Such disagreements about scholarship in the fields of humanities and social science are not unusual. In fact, we expect that generational change in the academy and the publication of innovative, exciting work by scholars in good standing should spark this kind of debate. Such discussions make for better history and for better teaching in the wider community!
Third, we also note that you do not quote the many positive reviews of his work--just the kind of biased presentation you accuse Zinn of making in his publications. For every negative comment that you note in your letter, you could find a positive one published in expert venues. As just one example, Eric Foner, the Dewitt Clinton Professor of History at Columbia University and a former president of the American Historical Association, insisted in a review that appeared in The New York Times Book Review that Zinn's A People's History ought to be "required reading." On another occasion, Foner said of Zinn, "Over the years, I have been struck by how many excellent students of history had their interest in studying the past sparked by reading Howard Zinn. That's the highest compliment one can offer to a historian."
Throughout his career, Zinn was a dedicated teacher, and until his death, he was a well-respected member of the American Historical Association. You can find the association's memoriam to him, which details his contributions to the field of U.S. history here: www.historians.org/perspectives/issues/2010/1009/1009mem5.cfm.
To call him "a fraud" and to charge that he "purposely falsified American history," as you do in your statement to the Associated Press released on July 17, and "irredeemably slanted," as you do in the letter published on your Purdue President webpage, reflects a misunderstanding of the nature of academic discussion.
Scholarly debates and disagreements create ferment that leavens the study of history. Without vigorous disagreements about the meaning of the American experience, the field would not have moved in such important directions as the study of women's history, African American history, labor history, the history of sexuality and so on. Moreover, to insist that Zinn's critical perspective is anti-American is to miss his commitment to bringing out our better collective selves--living up to the great ideals of egalitarianism and democratic involvement upon which this republic was founded.
Fourth, we see that your response to the AP reporting draws a line between academic freedom in higher education and K-12 instruction. In your statements, you seek to reassure us that were Zinn a tenured professor here at Purdue, he would be allowed to pursue his research and to publish it. You argue that your original e-mails and your views today pertain only to the introduction of Zinn's book into K-12 classrooms.
And yet, in your January "Open Letter to the People of Purdue," you suggest that the tenure system--the bedrock on which academic freedom in higher education is built--should be reconsidered: "The academies that, through the unique system of tenure, once enshrined freedom of opinion and inquiry now frequently are home to the narrowest sort of closed-mindedness and the worst repression of dissident ideas."
When we put this statement next to your excoriation of a respected scholar, we are concerned that in fact ideas that don't find favor at the highest levels of our institution will be discouraged, and ideas that are celebrated by our top administration rather than by those scholars whose expertise makes them uniquely qualified to make such judgments will be promoted. Whether or not our fears reflect your point of view accurately, when we put your public statements together, we find them to have a chilling effect on untenured scholars and to affect the morale of Purdue's long-time faculty as well.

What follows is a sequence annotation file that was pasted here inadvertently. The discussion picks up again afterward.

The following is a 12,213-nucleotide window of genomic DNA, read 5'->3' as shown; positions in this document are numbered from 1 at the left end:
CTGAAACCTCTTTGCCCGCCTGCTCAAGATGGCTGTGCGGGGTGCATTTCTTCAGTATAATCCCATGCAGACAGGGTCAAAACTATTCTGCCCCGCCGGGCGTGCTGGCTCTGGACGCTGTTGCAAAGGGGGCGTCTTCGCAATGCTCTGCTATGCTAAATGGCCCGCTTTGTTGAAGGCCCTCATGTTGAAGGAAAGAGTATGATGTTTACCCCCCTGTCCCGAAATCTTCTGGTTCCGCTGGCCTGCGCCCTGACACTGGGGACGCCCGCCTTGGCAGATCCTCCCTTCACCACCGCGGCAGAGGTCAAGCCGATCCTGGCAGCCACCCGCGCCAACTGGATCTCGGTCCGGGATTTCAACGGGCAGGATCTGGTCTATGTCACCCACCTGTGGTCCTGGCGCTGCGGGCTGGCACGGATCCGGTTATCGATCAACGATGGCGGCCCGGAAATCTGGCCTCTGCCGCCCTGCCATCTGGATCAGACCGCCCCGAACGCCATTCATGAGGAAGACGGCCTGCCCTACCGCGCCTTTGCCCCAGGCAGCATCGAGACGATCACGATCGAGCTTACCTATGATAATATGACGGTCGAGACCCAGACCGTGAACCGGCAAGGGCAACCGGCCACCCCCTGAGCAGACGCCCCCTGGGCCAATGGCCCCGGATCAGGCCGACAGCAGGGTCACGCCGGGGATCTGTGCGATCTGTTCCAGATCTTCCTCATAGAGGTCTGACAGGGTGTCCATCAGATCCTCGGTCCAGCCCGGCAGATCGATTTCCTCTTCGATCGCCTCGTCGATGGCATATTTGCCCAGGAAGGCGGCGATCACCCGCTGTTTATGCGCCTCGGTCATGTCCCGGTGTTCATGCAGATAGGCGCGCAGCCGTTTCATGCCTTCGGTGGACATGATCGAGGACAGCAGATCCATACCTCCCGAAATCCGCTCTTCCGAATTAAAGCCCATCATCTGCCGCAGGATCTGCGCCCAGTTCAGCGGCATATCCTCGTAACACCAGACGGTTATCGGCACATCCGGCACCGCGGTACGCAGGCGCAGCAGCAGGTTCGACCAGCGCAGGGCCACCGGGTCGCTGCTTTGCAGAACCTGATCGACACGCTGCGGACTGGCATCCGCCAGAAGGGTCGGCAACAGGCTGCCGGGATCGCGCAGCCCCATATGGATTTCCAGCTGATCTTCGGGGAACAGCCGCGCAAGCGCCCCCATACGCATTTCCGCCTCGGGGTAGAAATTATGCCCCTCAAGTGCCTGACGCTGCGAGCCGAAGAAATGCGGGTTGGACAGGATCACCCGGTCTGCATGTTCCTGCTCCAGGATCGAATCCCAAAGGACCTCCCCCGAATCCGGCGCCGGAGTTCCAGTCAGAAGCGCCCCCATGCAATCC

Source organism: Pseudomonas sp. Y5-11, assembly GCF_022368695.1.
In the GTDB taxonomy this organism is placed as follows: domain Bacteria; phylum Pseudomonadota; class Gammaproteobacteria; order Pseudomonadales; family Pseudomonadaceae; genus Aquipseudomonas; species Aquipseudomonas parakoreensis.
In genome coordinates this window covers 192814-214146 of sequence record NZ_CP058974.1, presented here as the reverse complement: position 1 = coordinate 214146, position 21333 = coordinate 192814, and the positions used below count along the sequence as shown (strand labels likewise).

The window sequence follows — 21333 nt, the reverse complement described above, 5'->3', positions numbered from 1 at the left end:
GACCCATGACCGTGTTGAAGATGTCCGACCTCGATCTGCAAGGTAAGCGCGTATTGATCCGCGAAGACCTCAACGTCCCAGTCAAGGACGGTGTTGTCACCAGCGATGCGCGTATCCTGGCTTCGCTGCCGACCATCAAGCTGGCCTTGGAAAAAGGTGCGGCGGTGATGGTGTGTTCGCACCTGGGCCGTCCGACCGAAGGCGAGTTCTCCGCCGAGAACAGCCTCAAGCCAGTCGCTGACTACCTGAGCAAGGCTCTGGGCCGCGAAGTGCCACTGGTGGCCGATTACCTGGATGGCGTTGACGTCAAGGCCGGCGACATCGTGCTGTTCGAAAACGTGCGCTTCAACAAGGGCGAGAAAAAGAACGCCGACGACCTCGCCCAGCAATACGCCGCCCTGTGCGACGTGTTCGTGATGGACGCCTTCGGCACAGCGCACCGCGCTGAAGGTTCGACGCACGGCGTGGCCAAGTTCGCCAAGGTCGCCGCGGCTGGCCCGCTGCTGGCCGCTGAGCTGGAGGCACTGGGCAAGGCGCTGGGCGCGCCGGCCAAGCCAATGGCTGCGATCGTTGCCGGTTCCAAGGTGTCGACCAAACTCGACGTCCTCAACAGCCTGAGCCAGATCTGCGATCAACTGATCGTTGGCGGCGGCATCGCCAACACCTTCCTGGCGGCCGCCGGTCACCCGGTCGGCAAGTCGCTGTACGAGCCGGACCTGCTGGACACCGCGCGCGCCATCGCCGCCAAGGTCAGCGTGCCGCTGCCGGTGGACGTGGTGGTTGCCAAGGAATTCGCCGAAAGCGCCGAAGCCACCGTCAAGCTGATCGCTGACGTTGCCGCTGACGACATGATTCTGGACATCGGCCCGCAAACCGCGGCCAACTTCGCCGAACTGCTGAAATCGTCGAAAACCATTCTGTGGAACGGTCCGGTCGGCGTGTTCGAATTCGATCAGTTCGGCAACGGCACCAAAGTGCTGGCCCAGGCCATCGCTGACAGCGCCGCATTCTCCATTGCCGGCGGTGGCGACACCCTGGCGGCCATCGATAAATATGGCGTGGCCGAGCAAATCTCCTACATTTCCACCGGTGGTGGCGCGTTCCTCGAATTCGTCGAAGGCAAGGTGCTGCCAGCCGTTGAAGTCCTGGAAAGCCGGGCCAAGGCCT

Finally, we note that in the original e-mails, you were concerned in particular with a summer institute taught at Indiana University for high school teachers, not students. Surely you don't believe that fully accredited teachers need to be protected from Zinn, whatever you may believe about children being "force-fed" information that you find objectionable.
We know better of our K-12 colleagues. As do all teachers, they need to read peer-reviewed scholarship from across the spectrum and be challenged with points of view that they may not hold; as we all do, they crave energetic, vibrant discussion with other professionals--just the kind of experience the program at Indiana University was designed to provide. And then, as all teachers should, they bring the insight and energy of such experiences back to their own classrooms.
We trust our colleagues to introduce young people to the facts of history, but also to the much more difficult, much more essential practices of critical thinking. We trust our K-12 colleagues to know how and when to present challenges to received knowledge and how to encourage their students to judge such challenges for themselves. And we trust them to decide how and when to use controversial scholarship such as Zinn's in their classrooms. This kind of academic freedom is essential to all levels of education, whether within a tenure system or not. And we promise you, this kind of challenging, stimulating approach will result in better, more engaging education of all Indiana students, from our five-year old kindergartners, to members of Purdue's class of 2017, and beyond.
In the end, this issue transcends one author and one book. It concerns the very legitimacy of academic discourse. Scholarship emerges virtually every day that challenges the "conventional wisdom" of prior generations. Do we assess such scholarship critically, or do we censor uncomfortable ideas out of hand? The very viability of academic inquiry and the university's mission is at stake.
Mitch Daniels is no joke: he is the Manchurian Candidate of right-wing higher education in the U.S. He and his cronies seek to roll education history back to the McCarthy years of academic purges, aggressive sexism, racism, anti-Communism and blacklisting. We need to fight back with everything we have.